Top 40 Unique Country Songs

Long before Kenny Rogers died last night, I’ve been pondering the status of country music — how it’s hard to find a truly unique new song in this era of homogenized, corporately centralized radio airplay. By that, I mean a song that someone old enough to have heard the country music of the ’70s and ’80s newly played can, the first time you hear it, had this reaction: “Wow, I’ve never heard anything like this before, and it’s really good.” As for a younger listener, the analogous reaction would be hearing it for the first time recently and thinking, “Wow, I don’t hear anything like this today, and it’s really good.”

A few more of recent (<10 years) vintage are very nearly alone in their sound, and have come close to my “top 40” uniqueness list; don’t get me wrong. But it’s an exclusive, subjective, opinionated set for a reason. My reason is this: I listen to each attentively, for the countless Xth time, and still can’t think of another quite like it.

Some of the tunes below you’ve at least heard peripherally, if not a country fan. A couple will require some digging even for die-hards. All at least charted on the country hit lists (regardless of where else in crossover realms), and got good radio airplay at the time. Some were megahits. Most indeed are oldies, but not all.

But as someone who has listened to thousands of hours of country on a life-long basis, I’ll hold these up as a cross-section of unique country songs that either set a standard, or emerged so different from the rest that they stand alone in their sound, still today. Because I value uniqueness married with quality, these represent the creative edges of the country soundtrack of my life (even those that predate my birth, but later heard on the radio).

I’ve also left a ton of favorites off this list that are songs I love, in some cases even more than a few of these. For example, much as I like some songs by Patsy Cline, Toby Keith, Ronnie Milsap, Hank Williams (Sr. and Jr.), and the Oak Ridge Boys, they’re just not distinctive enough from their own other material to make the cut. By contrast, Johnny Cash is the only artist with some part in three of these, and it could be more, even as a few of his unlisted songs do sound similar to each other.

Omissions are songs similar to others from the same artist, different artists, or not quite as distinctive and genre-flexing as these.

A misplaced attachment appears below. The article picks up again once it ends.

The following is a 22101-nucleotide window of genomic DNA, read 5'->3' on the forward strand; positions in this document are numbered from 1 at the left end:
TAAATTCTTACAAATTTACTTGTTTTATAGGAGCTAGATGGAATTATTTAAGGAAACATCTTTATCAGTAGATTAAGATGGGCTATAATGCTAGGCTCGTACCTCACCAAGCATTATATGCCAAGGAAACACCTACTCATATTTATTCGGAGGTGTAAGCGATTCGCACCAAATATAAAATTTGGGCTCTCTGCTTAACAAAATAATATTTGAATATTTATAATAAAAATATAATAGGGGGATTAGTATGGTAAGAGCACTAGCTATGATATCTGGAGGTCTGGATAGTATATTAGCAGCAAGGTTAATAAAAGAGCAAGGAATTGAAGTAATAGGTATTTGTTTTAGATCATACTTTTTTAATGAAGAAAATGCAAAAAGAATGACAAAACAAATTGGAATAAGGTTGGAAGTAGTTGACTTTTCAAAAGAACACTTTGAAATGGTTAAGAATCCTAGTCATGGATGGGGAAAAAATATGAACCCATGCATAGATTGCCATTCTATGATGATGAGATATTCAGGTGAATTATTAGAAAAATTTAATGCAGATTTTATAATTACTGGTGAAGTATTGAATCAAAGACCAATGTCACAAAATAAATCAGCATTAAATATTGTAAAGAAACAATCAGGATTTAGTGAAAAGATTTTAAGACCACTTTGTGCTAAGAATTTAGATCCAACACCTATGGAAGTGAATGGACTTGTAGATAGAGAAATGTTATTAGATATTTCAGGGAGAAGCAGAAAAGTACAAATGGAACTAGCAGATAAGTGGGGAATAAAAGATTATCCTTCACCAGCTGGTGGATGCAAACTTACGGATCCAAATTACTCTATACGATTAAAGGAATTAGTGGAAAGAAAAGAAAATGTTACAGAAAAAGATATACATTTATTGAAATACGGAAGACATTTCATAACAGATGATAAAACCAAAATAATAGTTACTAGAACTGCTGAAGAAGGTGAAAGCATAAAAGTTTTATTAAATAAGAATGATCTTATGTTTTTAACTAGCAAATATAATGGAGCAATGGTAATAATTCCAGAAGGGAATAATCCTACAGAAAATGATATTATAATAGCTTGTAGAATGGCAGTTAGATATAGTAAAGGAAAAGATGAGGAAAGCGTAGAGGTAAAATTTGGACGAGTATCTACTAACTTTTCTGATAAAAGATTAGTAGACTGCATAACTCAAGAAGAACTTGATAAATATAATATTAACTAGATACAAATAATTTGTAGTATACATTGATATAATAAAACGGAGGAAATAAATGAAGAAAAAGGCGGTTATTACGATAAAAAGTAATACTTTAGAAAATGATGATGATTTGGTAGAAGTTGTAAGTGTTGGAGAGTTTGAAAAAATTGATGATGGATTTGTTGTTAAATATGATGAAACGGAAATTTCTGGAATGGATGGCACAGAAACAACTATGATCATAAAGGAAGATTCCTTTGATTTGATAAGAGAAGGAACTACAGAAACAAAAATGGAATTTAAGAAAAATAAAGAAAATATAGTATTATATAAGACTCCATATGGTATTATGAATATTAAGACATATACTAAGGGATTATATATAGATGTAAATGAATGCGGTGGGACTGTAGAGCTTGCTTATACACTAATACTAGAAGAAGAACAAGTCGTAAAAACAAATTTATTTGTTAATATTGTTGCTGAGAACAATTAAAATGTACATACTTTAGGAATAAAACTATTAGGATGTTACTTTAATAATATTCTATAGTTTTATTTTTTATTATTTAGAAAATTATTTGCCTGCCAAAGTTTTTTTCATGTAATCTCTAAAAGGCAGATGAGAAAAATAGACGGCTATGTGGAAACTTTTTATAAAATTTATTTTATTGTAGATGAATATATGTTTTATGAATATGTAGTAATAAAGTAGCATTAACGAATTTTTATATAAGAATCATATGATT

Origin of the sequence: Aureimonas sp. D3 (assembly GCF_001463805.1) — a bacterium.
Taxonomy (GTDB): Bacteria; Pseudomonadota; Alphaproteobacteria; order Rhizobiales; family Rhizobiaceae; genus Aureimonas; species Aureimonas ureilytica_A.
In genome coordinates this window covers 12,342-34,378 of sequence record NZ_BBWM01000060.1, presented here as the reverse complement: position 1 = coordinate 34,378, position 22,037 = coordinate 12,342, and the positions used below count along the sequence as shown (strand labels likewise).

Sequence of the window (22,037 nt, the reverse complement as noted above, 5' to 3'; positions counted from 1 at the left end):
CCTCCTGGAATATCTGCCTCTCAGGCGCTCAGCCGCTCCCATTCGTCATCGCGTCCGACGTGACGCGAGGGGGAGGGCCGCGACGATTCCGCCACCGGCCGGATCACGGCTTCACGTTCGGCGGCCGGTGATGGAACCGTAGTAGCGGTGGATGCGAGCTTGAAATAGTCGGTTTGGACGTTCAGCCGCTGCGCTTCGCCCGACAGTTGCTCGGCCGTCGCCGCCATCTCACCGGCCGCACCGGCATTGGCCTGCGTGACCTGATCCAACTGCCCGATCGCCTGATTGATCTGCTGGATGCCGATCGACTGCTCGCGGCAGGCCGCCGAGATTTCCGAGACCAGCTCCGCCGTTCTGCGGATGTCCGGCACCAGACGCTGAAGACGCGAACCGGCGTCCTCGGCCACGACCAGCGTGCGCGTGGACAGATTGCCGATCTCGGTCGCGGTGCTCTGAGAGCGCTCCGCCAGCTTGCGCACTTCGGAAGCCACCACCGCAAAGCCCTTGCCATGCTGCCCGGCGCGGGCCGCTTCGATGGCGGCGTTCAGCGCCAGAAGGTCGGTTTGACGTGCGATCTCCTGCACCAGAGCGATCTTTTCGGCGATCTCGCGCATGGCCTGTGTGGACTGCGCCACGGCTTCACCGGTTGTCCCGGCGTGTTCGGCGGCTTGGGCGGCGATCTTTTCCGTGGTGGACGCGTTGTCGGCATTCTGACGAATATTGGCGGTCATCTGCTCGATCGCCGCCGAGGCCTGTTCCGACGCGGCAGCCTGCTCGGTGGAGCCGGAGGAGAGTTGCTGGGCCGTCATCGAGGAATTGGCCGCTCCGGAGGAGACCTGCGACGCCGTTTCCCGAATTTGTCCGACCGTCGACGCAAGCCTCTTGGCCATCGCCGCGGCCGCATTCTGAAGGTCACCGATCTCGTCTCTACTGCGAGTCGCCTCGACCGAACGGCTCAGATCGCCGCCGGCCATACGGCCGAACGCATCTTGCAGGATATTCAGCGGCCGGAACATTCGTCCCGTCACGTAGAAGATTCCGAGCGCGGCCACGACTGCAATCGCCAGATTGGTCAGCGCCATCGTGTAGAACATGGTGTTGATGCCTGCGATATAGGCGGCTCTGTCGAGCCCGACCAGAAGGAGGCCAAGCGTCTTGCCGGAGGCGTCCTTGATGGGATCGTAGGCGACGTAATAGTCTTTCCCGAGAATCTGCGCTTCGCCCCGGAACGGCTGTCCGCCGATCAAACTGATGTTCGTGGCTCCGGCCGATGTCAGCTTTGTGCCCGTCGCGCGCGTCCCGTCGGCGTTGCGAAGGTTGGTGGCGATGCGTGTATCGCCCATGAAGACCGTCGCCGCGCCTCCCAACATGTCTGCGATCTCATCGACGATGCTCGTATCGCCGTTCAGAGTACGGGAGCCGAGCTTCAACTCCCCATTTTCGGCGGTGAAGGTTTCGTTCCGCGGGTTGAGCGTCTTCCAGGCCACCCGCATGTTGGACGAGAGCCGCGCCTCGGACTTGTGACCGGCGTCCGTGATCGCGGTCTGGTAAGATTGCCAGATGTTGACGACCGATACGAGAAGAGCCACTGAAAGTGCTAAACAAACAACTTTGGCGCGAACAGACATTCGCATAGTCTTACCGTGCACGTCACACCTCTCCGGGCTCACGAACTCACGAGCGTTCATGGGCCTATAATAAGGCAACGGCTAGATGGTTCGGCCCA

Look ’em up and take a listen. These are in alphabetic title order, not order of preference:

Amarillo by Morning (George Strait)

Big Bad John (Jimmy Dean)

Big Iron (Marty Robbins)

Blown Away (Carrie Underwood)

Changes in Latitudes (Jimmy Buffet)

Class of ’57 (Statler Brothers)

Coal Miner’s Daughter (Loretta Lynn)

Convoy (C.W. McCall)

Country Bumpkin (Cal Smith)

Don’t It Make My Brown Eyes Blue (Crystal Gayle)

Ghost Riders (Johnny Cash)

Good Ol’ Boys Like Me (Don Williams)

Grandma’s Song (Gail Davies)

Highway 40 Blues (Ricky Skaggs)

Highway Patrol (Junior Brown)

The Highwayman (Nelson, Kristofferson, Jennings, Cash)

I Loved ‘Em Every One (T.G. Sheppard)

If We Make It through December (Merle Haggard)

I’ve Been Everywhere (Hank Snow)

Jolene (Dolly Parton)

Lady (Kenny Rogers)

Midnight in Montgomery (Alan Jackson)

Mona Lisa (David Allan Coe)

New San Antonio Rose (Bob Wills & the Texas Playboys)

Old Dogs, Children and Watermelon Wine (Tom T. Hall)

Po’ Folks (Bill Anderson)

Rhinestone Cowboy (Glen Campbell)

Rocky Mountain High (John Denver)

Roll on Mississippi (Charley Pride)

Seminole Wind (John Anderson)

Smoky Mountain Memories (Mel Street)

Song of the South (Alabama)

Snowbird (Anne Murray)

The Streak (Ray Stevens)

Sunday Morning Coming Down (Johnny Cash)

A Thousand Miles from Nowhere (Dwight Yoakam)

Time Marches On (Tracy Lawrence)

Wildfire (Michael Martin Murphey)

Wurlitzer Prize (Waylon Jennings)

You’re My Favorite Star (Bellamy Brothers)


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